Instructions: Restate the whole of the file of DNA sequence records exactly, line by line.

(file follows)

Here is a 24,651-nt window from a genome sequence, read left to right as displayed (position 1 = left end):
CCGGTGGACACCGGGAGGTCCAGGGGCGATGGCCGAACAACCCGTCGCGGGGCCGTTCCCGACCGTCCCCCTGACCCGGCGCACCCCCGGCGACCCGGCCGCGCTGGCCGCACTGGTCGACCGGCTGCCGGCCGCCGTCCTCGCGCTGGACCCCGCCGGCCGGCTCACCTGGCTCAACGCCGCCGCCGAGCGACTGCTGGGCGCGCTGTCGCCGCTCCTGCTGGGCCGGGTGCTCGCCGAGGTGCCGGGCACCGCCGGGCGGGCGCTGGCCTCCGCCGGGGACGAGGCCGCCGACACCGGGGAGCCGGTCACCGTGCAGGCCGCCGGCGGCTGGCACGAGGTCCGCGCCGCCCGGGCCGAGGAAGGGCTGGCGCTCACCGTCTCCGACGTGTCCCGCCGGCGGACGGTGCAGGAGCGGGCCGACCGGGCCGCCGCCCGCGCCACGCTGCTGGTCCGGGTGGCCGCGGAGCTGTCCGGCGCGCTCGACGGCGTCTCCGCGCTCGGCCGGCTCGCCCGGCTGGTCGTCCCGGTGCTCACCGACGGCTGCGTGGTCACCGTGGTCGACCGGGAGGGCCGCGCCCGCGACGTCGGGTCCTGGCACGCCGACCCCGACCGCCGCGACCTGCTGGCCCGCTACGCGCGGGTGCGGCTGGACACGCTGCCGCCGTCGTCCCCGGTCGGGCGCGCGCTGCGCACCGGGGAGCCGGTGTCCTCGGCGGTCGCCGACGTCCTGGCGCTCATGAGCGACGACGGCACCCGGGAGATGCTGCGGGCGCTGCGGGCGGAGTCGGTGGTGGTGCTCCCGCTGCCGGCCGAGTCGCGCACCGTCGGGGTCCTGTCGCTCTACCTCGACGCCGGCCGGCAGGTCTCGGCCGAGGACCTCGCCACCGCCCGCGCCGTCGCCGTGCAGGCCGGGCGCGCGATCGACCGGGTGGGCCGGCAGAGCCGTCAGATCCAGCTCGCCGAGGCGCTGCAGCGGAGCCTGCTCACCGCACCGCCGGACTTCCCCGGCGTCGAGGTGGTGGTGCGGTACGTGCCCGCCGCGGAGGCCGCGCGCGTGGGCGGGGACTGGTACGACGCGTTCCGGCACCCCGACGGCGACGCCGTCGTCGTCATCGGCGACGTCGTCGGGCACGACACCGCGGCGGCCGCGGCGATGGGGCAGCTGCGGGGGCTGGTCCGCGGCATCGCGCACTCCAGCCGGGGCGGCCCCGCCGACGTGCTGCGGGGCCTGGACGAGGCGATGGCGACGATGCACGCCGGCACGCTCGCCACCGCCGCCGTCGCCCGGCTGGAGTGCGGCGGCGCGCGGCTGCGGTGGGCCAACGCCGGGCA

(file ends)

Here is a 24,651-nt window from a genome sequence, read left to right as displayed (position 1 = left end):
CCGGTGGACACCGGGAGGTCCAGGGGCGATGGCCGAACAACCCGTCGCGGGGCCGTTCCCGACCGTCCCCCTGACCCGGCGCACCCCCGGCGACCCGGCCGCGCTGGCCGCACTGGTCGACCGGCTGCCGGCCGCCGTCCTCGCGCTGGACCCCGCCGGCCGGCTCACCTGGCTCAACGCCGCCGCCGAGCGACTGCTGGGCGCGCTGTCGCCGCTCCTGCTGGGCCGGGTGCTCGCCGAGGTGCCGGGCACCGCCGGGCGGGCGCTGGCCTCCGCCGGGGACGAGGCCGCCGACACCGGGGAGCCGGTCACCGTGCAGGCCGCCGGCGGCTGGCACGAGGTCCGCGCCGCCCGGGCCGAGGAAGGGCTGGCGCTCACCGTCTCCGACGTGTCCCGCCGGCGGACGGTGCAGGAGCGGGCCGACCGGGCCGCCGCCCGCGCCACGCTGCTGGTCCGGGTGGCCGCGGAGCTGTCCGGCGCGCTCGACGGCGTCTCCGCGCTCGGCCGGCTCGCCCGGCTGGTCGTCCCGGTGCTCACCGACGGCTGCGTGGTCACCGTGGTCGACCGGGAGGGCCGCGCCCGCGACGTCGGGTCCTGGCACGCCGACCCCGACCGCCGCGACCTGCTGGCCCGCTACGCGCGGGTGCGGCTGGACACGCTGCCGCCGTCGTCCCCGGTCGGGCGCGCGCTGCGCACCGGGGAGCCGGTGTCCTCGGCGGTCGCCGACGTCCTGGCGCTCATGAGCGACGACGGCACCCGGGAGATGCTGCGGGCGCTGCGGGCGGAGTCGGTGGTGGTGCTCCCGCTGCCGGCCGAGTCGCGCACCGTCGGGGTCCTGTCGCTCTACCTCGACGCCGGCCGGCAGGTCTCGGCCGAGGACCTCGCCACCGCCCGCGCCGTCGCCGTGCAGGCCGGGCGCGCGATCGACCGGGTGGGCCGGCAGAGCCGTCAGATCCAGCTCGCCGAGGCGCTGCAGCGGAGCCTGCTCACCGCACCGCCGGACTTCCCCGGCGTCGAGGTGGTGGTGCGGTACGTGCCCGCCGCGGAGGCCGCGCGCGTGGGCGGGGACTGGTACGACGCGTTCCGGCACCCCGACGGCGACGCCGTCGTCGTCATCGGCGACGTCGTCGGGCACGACACCGCGGCGGCCGCGGCGATGGGGCAGCTGCGGGGGCTGGTCCGCGGCATCGCGCACTCCAGCCGGGGCGGCCCCGCCGACGTGCTGCGGGGCCTGGACGAGGCGATGGCGACGATGCACGCCGGCACGCTCGCCACCGCCGCCGTCGCCCGGCTGGAGTGCGGCGGCGCGCGGCTGCGGTGGGCCAACGCCGGGCA